Features Lifestyle


Java, cuppa joe, morning mud, caffeine fix, call it what you want, coffee remains one of the most popular beverages consumed daily.

It used to be that for South Africans coffee was either instant or filtered. Two options. (Actually, there were three – because under the instant category there were the chicory-based alternatives as well.) The point is there was little variety or choice to be had until the 80s.

The Italians, Spaniards, French and Germans knew about proper coffee and most homes would have boasted one of those little Bialetti Moka pots. Interesting aside: in 2019 the Italian company based near Milan announced that it was on the brink of collapse. A victim of the indestructibility and reliability of their product, the company was €70 million (R1.1 billion) in debt with coffee lovers having turned to the ubiquitous Nespresso type pod-based machines for their morning brew. (The power of George Clooney and Nespresso’s adverts no doubt!)

The pandemic helped save the instantly recognisably eight-sided aluminium pot since the shutters initially went down on coffee shops and restaurants. Stuck at home, people rediscovered the bubble and smoky hiss of the reliable stovetop Moka. Not only that but the environmental backlash against aluminium coffee pods meant that the old-fashioned stovetop pots were back in vogue due to their sustainability credentials since the only waste it produced was coffee grounds. And for an increasingly eco aware world, that natural by-product is eminently compostable. The company’s share price tripled in a year and investors believe the company has a diversified future.

The coffee revolution happened in the 90s and today around 2.25 billion cups are drunk a day – every day! The International Coffee Organisation reported that in 2020/21 global coffee consumption was 166.3 million bags. At 60 kilograms per bag that’s a whopping 9.97 million tons.

Cappuccinos, lattes, espressos, cold brews, French press, pour overs and origin appreciation are now an accepted part of the coffee culture. Another interesting aside: did you know that the top four consumer nations are all Nordic? Finland is number one with each Fin accounting for around 26 kilograms of coffee each year, followed by Norway with 21.8kg and Iceland and Denmark with 19.8kg each. The United States is a paltry 25th on the list.

Of course, Starbucks was part of it. But even that business phenomenon was no overnight success. It was started in Seattle in 1971 and took 14 years before it sold its first cup of brewed coffee – because its business was supplying top quality beans and equipment to coffee shops. It took off in the 90s and there are now in excess of 25 000 outlets on all six continents where the mermaid logo attracts customers to use the Wi-Fi to work remotely, catch up with friends or emails or have a ludicrously priced hot beverage in store or to take away. Despite its global appeal, the coffee behemoth only entered the South African scene in the past 18 months, opening its first store in Cape Town in December 2020. The local market has been well served by its own brands and appears to be more loyal to Vida e Caffè, Bootleggers, Seattle, Mugg & Bean, Wiesenhof or independents like Origin, Rosetta and Truth.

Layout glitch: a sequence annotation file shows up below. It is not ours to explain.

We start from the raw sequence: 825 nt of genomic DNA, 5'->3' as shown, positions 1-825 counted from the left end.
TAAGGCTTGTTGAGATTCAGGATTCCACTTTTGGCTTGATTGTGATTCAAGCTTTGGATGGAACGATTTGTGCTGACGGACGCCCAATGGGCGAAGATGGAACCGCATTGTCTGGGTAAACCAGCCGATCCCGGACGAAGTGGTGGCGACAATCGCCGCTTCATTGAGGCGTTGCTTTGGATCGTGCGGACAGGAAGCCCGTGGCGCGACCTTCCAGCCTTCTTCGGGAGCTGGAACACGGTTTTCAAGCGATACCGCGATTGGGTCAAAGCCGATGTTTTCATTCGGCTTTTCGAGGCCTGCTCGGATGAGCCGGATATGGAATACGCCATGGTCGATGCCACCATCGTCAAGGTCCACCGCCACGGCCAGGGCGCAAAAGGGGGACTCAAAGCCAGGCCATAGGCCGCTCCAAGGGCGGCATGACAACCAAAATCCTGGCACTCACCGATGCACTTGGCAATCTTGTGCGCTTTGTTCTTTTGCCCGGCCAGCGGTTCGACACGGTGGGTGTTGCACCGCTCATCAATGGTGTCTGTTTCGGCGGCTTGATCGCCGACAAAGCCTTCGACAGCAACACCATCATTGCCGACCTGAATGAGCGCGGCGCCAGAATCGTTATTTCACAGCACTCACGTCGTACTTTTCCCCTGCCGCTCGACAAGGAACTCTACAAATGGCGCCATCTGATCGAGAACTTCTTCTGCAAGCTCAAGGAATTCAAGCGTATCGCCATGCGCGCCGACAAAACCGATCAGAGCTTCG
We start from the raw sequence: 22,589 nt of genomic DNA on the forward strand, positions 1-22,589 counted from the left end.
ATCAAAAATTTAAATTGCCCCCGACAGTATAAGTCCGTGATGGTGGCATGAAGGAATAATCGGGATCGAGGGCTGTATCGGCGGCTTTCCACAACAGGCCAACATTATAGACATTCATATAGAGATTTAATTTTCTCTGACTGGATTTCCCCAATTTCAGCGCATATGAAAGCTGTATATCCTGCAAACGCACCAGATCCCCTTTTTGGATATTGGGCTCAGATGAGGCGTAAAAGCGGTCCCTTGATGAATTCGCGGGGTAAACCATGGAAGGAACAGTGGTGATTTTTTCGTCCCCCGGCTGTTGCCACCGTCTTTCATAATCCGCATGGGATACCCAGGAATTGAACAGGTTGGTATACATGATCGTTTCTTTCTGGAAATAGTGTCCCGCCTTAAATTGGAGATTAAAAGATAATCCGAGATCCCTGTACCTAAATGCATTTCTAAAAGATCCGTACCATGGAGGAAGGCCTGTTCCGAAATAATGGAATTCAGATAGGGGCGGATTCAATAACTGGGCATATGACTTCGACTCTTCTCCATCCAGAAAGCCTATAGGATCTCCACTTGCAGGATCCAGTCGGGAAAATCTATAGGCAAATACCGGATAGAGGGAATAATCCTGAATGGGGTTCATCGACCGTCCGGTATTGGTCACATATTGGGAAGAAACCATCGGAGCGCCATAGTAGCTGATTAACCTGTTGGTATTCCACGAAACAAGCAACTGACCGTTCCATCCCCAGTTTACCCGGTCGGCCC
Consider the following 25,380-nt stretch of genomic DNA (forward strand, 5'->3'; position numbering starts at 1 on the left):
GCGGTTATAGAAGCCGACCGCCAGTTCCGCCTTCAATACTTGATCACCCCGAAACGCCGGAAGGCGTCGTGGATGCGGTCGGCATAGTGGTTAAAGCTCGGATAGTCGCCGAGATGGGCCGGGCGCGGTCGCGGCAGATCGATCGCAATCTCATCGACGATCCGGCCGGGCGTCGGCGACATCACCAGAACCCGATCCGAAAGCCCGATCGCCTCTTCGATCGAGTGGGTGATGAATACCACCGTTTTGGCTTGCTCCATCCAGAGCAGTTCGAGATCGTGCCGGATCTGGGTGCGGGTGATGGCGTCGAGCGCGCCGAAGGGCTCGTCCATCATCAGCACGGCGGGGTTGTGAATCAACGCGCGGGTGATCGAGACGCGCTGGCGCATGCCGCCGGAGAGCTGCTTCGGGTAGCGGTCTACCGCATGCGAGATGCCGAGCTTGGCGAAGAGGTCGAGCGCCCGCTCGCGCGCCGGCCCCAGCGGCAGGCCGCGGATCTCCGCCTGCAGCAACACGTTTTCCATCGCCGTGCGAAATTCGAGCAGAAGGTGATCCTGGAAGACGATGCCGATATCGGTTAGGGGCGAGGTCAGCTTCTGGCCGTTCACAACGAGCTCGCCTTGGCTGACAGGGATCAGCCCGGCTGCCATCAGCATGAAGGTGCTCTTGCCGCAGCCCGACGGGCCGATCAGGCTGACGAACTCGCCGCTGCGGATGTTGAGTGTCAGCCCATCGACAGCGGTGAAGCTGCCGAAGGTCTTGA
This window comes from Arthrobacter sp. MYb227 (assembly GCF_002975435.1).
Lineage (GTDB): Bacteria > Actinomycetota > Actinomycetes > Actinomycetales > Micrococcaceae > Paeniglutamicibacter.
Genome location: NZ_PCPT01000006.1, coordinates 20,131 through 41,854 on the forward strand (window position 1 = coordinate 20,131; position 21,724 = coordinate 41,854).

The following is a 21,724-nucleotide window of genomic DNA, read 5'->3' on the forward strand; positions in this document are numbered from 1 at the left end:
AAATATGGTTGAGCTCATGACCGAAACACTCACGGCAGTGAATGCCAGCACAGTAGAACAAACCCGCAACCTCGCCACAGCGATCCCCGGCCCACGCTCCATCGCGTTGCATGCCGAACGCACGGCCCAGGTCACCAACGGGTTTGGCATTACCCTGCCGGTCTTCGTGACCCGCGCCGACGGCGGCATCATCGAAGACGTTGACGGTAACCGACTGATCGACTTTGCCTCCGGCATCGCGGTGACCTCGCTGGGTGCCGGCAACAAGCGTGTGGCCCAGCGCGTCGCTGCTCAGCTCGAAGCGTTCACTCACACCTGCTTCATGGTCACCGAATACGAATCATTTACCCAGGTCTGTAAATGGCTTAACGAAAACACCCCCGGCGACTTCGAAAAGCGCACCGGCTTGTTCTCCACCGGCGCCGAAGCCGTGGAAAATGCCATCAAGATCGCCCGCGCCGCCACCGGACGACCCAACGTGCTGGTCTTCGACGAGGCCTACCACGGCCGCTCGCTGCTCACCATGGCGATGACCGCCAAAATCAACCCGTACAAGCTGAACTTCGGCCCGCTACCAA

A few years back, acerbic food critic Jay Rayner wrote a piece in The Guardian newspaper about the coffee explosion in a traditionally tea drinking country. “Around 60% of the world’s coffee is Arabica, and 30% Robusta,” Rayner wrote. “There are different varieties within that but, bar a few exceptions, that’s not what defines coffee. Instead it’s all about origin. It is not just about a region, or even just a farm. It is about specific plots on those farms, subjected to different climactic and soil conditions. A bean can be delineated by an area of as little as a few hectares.”

One of Rayner’s quotes was from an expert roaster who said the goal wasn’t to turn people into coffee versions of wine snobs. “I just want more people to drink better coffee. I want you to feel coffee is worth spending a little more on to get a good product.” And does he think that’s happening?, Rayner asked. “Yes. Taste is changing. The basic expectation of the minimum quality of coffee is changing.”

South African consumers mirror the rest of the world in their love of the dark, steaming brew. Mobile coffee trikes can be found from Durban’s South Beach serving the surfing, cycling, running, walking early morning risers, to the fields of Rondebosch Boys High and Keurboom Park at sports events or catering to early morning dog walkers. The shelves of retail supermarkets offer an almost embarrassing variety of beans, ground coffee, pods, filters and all the accoutrements for the home market which has boomed.

And it shows no sign of stopping.